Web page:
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“Hello Dolly” and Bette Midler
outdated on feminism and talent
Book by Michael Stewart, based on “The Matchmaker” by Thornton Wilder. Music and lyrics by Jerry Herman. Choreographed by Warren Carlyle. Directed by Jerry Zaks.
Sam S. Shubert Theatre, 225 West 44th Street, New York City.
Opened April 20, 2017.
Reviewed by Lucy Komisar April 28, 2017.
Bette Midler as Dolly Gallagher Levi and David Hyde Pierce as Horace Vandergelder. Photo by Julieta Cervantes.
Here’s a hit Broadway musical take on women and marriage in the mid-20th century, pre-second-wave feminism. First produced in 1964, starring Carol Channing, based on Thornton Wilder’s 1955 comedy “The Matchmaker,” this is about a woman, of middle years, in the turn of the last century in New York, whose job is arranging marriages. The plot comes from an 1835 British play.
And she, Dolly Gallagher Levi (Bette Midler) – the name says a lot for her own openness — the widow of a guy she loved, is looking for a match for herself. In spite of her view that marriage is “a bribe to make the housekeeper think she is a householder.” Wilder’s line. Pretty advanced in the 50s. Betty Friedan territory.
Turns out that the guy she is finding a wife for is the one she wants to marry. He’s a catch, because he has money. My first reaction is that Horace Vandergelder (David Hyde Pierce), the guy she wants for herself, is no great deal. In fact, I think as Pierce portrays him, he is obnoxious, even creepy. Why she would want him? The money, and this was in the 50s when women felt they didn’t have a lot of choice. Is this leading you to a major Broadway musical that takes that situation seriously? Well, suspend hope.
Kate Baldwin as Irene Molloy. Photo by Julieta Cervantes.
Vandergelder wants Irene Milloy (Kate Baldwin), a milliner, and a charmer. Irene wants Vandergelder to free her from life as a milliner. Baldwin shows her fine soprano in “Ribbons Down My Back.”
But she is selling out for way down market. And she hasn’t done any due diligence. Forget about a life of ease. What he wants is a maid, a servant, as he proclaims to his workers and customers at his store:
“It takes a woman all powdered and pink
To joyously clean out the drain in the sink
And it takes an angel with long golden lashes
And soft dresden fingers
For dumping the ashes
The frail young maiden who’s constantly there
For washing and blueing and shoeing the mare
And it takes a female for setting the table
And weaving the Guernsey
And cleaning the stable”
“It Takes a Woman” is funny, but also raging sexism! What is wrong with these women? Why don’t I get a feeling in the play that they think twice about settling for this guy? Hat Shop employee Minnie Fay (the cute Beanie Feldstein) at least follows her heart.
In line with his nasty persona, Vandergelder also mistreats the workers at his hay and feed store. They don’t get pay raises or even days off unless they inflict sabotage to make the shop unworkable. Gavin Creel is a charmer as the clever employee, Cornelius Hackl, who at 33 sees no way out. And, spoiler alert, Irene will get interested in Cornelius.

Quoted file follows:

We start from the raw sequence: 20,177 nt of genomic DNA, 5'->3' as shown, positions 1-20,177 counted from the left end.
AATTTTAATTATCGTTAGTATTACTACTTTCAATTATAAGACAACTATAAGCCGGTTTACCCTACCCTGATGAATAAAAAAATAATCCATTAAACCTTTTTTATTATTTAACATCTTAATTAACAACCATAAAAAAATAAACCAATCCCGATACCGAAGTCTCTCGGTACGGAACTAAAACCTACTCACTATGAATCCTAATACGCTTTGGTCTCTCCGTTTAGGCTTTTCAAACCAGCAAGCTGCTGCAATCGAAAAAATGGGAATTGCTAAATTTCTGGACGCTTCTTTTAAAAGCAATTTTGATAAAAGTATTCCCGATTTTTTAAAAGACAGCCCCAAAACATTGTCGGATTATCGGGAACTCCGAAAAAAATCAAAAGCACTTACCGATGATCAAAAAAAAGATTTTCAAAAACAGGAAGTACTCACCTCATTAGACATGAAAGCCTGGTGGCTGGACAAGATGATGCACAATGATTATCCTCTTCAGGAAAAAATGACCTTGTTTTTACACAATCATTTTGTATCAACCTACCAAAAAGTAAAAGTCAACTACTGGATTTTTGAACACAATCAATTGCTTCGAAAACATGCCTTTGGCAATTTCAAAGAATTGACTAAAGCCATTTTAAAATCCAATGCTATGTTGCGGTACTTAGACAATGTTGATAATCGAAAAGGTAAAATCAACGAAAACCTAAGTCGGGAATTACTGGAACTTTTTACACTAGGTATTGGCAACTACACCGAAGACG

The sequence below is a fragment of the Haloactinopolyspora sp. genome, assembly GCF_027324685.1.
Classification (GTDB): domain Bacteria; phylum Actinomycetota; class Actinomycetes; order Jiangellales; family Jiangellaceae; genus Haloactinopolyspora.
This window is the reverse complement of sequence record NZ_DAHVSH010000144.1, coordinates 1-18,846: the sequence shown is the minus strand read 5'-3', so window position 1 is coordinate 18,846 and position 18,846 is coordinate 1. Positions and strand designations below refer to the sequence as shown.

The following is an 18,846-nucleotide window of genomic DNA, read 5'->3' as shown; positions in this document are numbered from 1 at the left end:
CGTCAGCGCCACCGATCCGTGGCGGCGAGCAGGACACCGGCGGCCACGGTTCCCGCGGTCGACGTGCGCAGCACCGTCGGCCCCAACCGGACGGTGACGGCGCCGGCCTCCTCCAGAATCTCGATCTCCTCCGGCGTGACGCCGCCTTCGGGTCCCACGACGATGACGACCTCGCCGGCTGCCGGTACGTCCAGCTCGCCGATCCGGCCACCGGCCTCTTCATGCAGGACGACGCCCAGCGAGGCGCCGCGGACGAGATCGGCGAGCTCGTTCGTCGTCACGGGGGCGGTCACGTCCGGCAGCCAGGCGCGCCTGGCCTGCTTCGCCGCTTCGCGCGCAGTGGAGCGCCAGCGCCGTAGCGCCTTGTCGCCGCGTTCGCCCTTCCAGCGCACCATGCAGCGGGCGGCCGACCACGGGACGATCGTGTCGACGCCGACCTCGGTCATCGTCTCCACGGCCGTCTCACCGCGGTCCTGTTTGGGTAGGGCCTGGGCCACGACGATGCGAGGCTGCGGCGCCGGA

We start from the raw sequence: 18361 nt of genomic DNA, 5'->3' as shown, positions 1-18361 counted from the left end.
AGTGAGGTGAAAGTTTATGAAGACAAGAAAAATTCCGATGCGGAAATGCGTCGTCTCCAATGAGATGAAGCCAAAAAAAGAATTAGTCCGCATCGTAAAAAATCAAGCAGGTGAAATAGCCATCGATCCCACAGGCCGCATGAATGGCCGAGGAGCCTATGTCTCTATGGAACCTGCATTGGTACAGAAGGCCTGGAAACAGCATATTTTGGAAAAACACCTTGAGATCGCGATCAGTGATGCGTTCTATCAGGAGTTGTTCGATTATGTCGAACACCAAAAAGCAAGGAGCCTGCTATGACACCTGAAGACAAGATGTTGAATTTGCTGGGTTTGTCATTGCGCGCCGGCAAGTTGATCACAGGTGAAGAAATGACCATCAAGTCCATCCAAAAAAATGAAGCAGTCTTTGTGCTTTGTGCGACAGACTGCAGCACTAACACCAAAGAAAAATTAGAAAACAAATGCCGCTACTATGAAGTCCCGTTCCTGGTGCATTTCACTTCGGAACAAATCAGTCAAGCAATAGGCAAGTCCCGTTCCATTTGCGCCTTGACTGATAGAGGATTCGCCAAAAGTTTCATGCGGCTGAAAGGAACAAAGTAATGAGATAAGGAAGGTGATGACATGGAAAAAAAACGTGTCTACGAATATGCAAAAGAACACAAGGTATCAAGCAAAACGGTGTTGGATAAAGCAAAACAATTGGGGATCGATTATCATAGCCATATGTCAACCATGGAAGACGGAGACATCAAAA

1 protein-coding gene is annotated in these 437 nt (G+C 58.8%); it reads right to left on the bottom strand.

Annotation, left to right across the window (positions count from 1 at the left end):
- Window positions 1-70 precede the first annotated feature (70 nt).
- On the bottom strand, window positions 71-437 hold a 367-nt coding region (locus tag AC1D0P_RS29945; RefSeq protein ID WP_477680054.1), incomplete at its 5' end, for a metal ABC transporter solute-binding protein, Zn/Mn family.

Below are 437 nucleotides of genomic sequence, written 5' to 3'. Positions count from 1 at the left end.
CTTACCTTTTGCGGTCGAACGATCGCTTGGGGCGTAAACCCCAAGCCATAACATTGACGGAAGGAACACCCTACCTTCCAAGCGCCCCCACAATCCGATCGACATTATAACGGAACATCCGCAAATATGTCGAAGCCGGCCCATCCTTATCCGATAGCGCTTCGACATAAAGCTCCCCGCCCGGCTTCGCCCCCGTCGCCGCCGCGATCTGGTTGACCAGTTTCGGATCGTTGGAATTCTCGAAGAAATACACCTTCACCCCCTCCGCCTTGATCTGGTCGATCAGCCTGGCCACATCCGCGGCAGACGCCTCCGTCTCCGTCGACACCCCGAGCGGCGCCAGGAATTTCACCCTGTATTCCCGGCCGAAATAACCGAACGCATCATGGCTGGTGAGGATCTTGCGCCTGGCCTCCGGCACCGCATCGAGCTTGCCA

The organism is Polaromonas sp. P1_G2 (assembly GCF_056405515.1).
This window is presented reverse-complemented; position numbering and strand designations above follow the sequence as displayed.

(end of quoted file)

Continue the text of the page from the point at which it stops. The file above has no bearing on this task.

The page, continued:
Kate Baldwin as Irene and Gavin Creel as Cornelius. Photo by Julieta Cervantes.
The strength of Jerry Zaks’ direction is the production numbers, with the often high-stepping and comical, even cartoonish, dancers. The playbill says original choreography by Gower Champion and [this production] choreographed by Warren Carlyle, so they share the artistry.
I loved the terrific parade with suffragettes carrying women’s rights signs. It is the early 1900s. The message appears to have been lost on Dolly.
I also detected a bit of political satire. Or more. Cornelius and his colleague hide in the closet of Irene’s shop when they spot Vandergelder arriving. And then Dolly shows up. The song to divert this apparently rightwing guy is “Motherhood.”
Dolly: “I know what I stand for! Important things! Like…like…
And a hot lunch for orphans
Take off your hat, sir
While your country’s flag is passing.”
Irene joins her: If you hear him singing Dixie in the sugar cane
Stand up and march, march, march!”
Dixie, the Confederates?
Remember the Alamo!”
The war against the Mexicans?
Dollie and Irene:
“O, Stonewall Jackson
Glory, glory, hallelujah”
Jackson, the Indian killer?
Dolly: “Damn the torpedoes, full speed ahead!”
Bette Midler as Dolly Gallagher Levi and waiters at the Harmonia Gardens. Photo by Julieta Cervantes.
This jingoistic politics does not reappear, but it’s pretty interesting. Of course, this was a Sixties musical. Maybe lyricist Jerry Herman had a subtle message.
The high-kicking waiters at the Harmonia Gardens are charming, but the “Hello Dolly” number where Bette Midler greets the staff is too schmaltzy.
Midler is a disappointment as Dolly. She has style, but her voice is no longer great. And you don’t ever get a sense of who Dolly Gallagher Levi is. Isn’t there any conflict in her setting her feathered headdress on such a jerk as the feed store guy?
She is much too over the top, even slapstick descending to sitcom to plain gross, drinking from a gravy boat and wolfing down a plate of candies, though that was the director’s call. Like the play, which could have been edgy, her acting is flat. Midler’s mugging is outclassed by the personality of a Channing or Streisand.
The audience loved every starpower minute of it.
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